With the appropriate drum roll, I am so happy to introduce you to the first of an important series we’re doing titled…yes…The New Order: Women of Woody Creek. Every issue we’ll be interviewing the powerful female side of what makes this beatnick-cowboy Shangri-La tick: its women. The interviews will give you an idea of why Woody Creek is so interesting. Also included here are Women on Top…of Dirt Bikes, by Peg O’Brien, and your Celtic magic fix by Linda Luke.
      Don’t worry; there is a balance to this issue indeed, as I am happy to present Hunter’s star lawyer—Hal Haddon—with a look inside his private world, accompanied by a look inside the mind of Ralph Steadman, who painted Hal’s portrait especially for this issue. We have David Amran on Hunter, Dwight Shellman on the Bill of Rights enforced by the locals, and John Van Ness on Lawyers, Guns and Money.
      July 18, 2006 was Hunter’s 69th birthday. We had a fabulous celebration for him here at Owl Farm, and to celebrate inside the covers of the Woody Creeker, we have “Fire in the Nuts,” a story that only 176 people have ever read outside the kitchen. Hunter penned the story while living in New York and struggling to become a writer—finding his own voice. “Fire in the Nuts” is a story about Harrison Feiler—a miserable failure of a writer who, as you will see, displays a host of grim personality flaws. The irony in this tale is that Hunter, the man who created this miserably unsuccessful character, enjoyed a success in his profession that very few writers ever even glimpse: 50 years after Hunter wrote that story, his work is required reading in high school and college courses and is the topic of master’s theses and Ph.D. dissertations around the world. And the world debut of this very story is printed here in your very own copy of the magazine inspired by his spirit and the community he loved…. the Woody Creeker.

Enjoy the stories, and keep reading.
Your friend in Woody Creek,
Anita Thompson

October 05, 2006

With No Attorney

… and here I am, with no attorney, slumped on a red plastic stool in Wild Bill’s Tavern, nervously sipping a Budweiser in a bar just coming awake to an early morning rush of pimps and pinball hustlers… with a huge Red Shark just outside the door so full of felonies that I’m afraid to even look at it.

But I can’t abandon the fucker.  The only hope is to somehow get it across three hundred miles of open road between here and Sanctuary.  But, sweet Jesus, I am tired!  I’m scared.  I’m crazy.   This culture has beaten me down.  What the fuck am I doing out here?  This is not even the story I was supposed to be working on. 

 –Hunter S. Thompson, Fear and Loathing In Las Vegas. 

Oh, Hunter.  I couldn’t have said it better myself.

Until next time, Your friend,

Anita Thompson

October 03, 2006

Novice Air Policeman

      EGLIN AFB, FLORIDA-(Nov8)-S/Sgt. Manmountain Dense, a novice Air Policeman, was severely injured here today, when a wine bottle exploded inside the AP gatehouse at the west entrance to the base. Dense was incoherent for several hours after the disaster, but managed to make a statement which led investigators to believe the bottle was hurled from a speeding car which approached the gatehouse on the wrong side of the road, coming from the general direction of the SEPARATION CENTER.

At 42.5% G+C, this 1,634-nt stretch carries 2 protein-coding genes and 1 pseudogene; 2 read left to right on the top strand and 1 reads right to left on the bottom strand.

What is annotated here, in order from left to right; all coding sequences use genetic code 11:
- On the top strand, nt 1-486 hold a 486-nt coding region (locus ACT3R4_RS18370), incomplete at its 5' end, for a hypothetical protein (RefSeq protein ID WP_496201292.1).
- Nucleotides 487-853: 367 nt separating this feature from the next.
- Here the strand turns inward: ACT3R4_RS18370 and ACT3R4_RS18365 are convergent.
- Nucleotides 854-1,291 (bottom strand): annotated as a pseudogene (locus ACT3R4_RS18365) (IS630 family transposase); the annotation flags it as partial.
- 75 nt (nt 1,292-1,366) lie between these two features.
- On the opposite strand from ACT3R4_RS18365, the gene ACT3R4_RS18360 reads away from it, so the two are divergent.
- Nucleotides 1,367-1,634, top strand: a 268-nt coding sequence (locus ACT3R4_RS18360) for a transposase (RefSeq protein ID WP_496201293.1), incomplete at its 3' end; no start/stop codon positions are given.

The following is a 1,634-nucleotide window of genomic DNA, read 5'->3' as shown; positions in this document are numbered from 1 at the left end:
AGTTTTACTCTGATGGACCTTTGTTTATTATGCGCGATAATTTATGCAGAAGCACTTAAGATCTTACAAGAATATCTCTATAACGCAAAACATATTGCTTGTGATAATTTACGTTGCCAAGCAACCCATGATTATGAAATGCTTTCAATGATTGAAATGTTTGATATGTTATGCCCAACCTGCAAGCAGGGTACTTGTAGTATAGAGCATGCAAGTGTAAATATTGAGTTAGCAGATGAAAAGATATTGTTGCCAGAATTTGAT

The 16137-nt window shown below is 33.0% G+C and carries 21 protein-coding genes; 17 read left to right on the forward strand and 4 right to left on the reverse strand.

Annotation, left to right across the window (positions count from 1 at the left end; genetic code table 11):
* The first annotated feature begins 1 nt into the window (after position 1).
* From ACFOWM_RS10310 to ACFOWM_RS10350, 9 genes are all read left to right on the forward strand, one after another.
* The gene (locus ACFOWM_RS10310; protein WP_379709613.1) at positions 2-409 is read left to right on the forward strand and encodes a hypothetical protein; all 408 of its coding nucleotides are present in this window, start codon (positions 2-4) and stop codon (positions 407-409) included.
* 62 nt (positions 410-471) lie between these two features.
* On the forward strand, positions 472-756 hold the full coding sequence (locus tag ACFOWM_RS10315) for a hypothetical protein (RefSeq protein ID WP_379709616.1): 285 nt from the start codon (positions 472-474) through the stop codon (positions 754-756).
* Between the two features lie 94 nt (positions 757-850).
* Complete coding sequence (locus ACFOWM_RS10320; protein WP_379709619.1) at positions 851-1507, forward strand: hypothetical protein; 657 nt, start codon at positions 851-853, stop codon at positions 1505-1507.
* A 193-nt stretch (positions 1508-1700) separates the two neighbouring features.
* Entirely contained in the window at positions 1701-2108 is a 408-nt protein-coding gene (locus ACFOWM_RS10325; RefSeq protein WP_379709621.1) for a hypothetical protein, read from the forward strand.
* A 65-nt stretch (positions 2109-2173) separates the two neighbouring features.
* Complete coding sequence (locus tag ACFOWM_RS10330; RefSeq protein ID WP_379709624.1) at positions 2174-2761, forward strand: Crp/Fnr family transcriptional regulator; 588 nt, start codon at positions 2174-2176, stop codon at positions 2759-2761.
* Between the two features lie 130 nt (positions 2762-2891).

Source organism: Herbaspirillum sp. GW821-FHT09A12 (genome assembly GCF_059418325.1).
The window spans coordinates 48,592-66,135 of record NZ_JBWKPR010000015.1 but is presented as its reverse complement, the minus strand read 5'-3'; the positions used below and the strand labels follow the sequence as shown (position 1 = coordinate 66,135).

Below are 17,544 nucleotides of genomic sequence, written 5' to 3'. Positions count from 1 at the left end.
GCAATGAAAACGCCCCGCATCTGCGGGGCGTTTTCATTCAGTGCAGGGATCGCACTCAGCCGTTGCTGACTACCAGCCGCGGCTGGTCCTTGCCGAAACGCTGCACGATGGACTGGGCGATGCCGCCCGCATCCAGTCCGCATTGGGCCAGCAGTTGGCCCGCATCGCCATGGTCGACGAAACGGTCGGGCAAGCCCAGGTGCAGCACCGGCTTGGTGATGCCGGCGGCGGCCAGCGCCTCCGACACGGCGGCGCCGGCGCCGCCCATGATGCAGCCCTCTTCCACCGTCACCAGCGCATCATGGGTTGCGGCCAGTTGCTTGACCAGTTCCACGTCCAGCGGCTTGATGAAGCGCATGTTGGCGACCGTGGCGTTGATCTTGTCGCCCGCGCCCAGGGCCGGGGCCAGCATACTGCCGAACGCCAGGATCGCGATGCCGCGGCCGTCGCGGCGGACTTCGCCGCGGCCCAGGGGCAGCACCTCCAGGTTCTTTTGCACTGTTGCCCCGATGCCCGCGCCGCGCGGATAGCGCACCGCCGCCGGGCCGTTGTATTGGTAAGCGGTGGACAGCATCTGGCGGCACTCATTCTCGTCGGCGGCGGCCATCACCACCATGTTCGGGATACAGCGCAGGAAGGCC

Further investigation revealed that, only minutes before the incident at the gatehouse, a reportedly "fanatical" airman had received his separation papers and was rumored to have set out in the direction of the gatehouse at a high speed in a mufflerless car with no brakes. An immediate search was begun for Hunter S. Thompson, one-time sports editor of the base newspaper and well-known "morale problem." Thompson was known to have a sometimes over-powering affinity for wine and was described by a recent arrival in the base sanatorium as "just the type of bastard who would do a thing like that."
–Hunter S. Thompson, The Great Shark Hunt.

  Hunter was a military man.  He actually started his career as a Sports writer at Eglin Airforce Base.  When he was honorably discharged, he wrote this little passage which is printed in The Great Shark Hunt. I was thinking about Hunter’s military life today, and figured I should post something about it. 

Doug Brinkley says hello.  He is on the home stretch of the third letters book.  It looks great.  It will be out by February!  (The Gonzo Way will be out right after in March) 

Anyway, I’m getting used to the NY life b/c I made an attitude adjustment.  I now look at it more like living at sea. There are a few life-rafts, like my apartment, the library, my classrooms and a few restaurants & cafes where I can catch my breath.  The rest of the city is an ocean of people & cars & horns in a constant state of motion.  Millions of ambitious & angry people, running around — not smiling — just running sometimes with, sometimes against the current, but always in a hurry. Just like any other ocean, there is the floating debris; the lost souls — homeless people (those that I’ve talked to are extremely kind), looking at the pavement and walking SLOWLY.  They are the only people NOT in hurry despite the whirlwind around them.  NY could drive anyone crazy, but the trick, I think, is to remember to keep coming up for air, which for me usually means getting on the phone or email — like right now –I’m taking a breath to write to my gonzo friends. 
 I’m studying as much as humanly possible considering my rusty study skills. Even when I’m studying with earplugs, I’m aware of the undercurrent of activity outside my window — almost like crashing waves, but not as romantic.
Until next time, your friend up for air,
Anita Thompson
p.s. Congratulations Johnny!!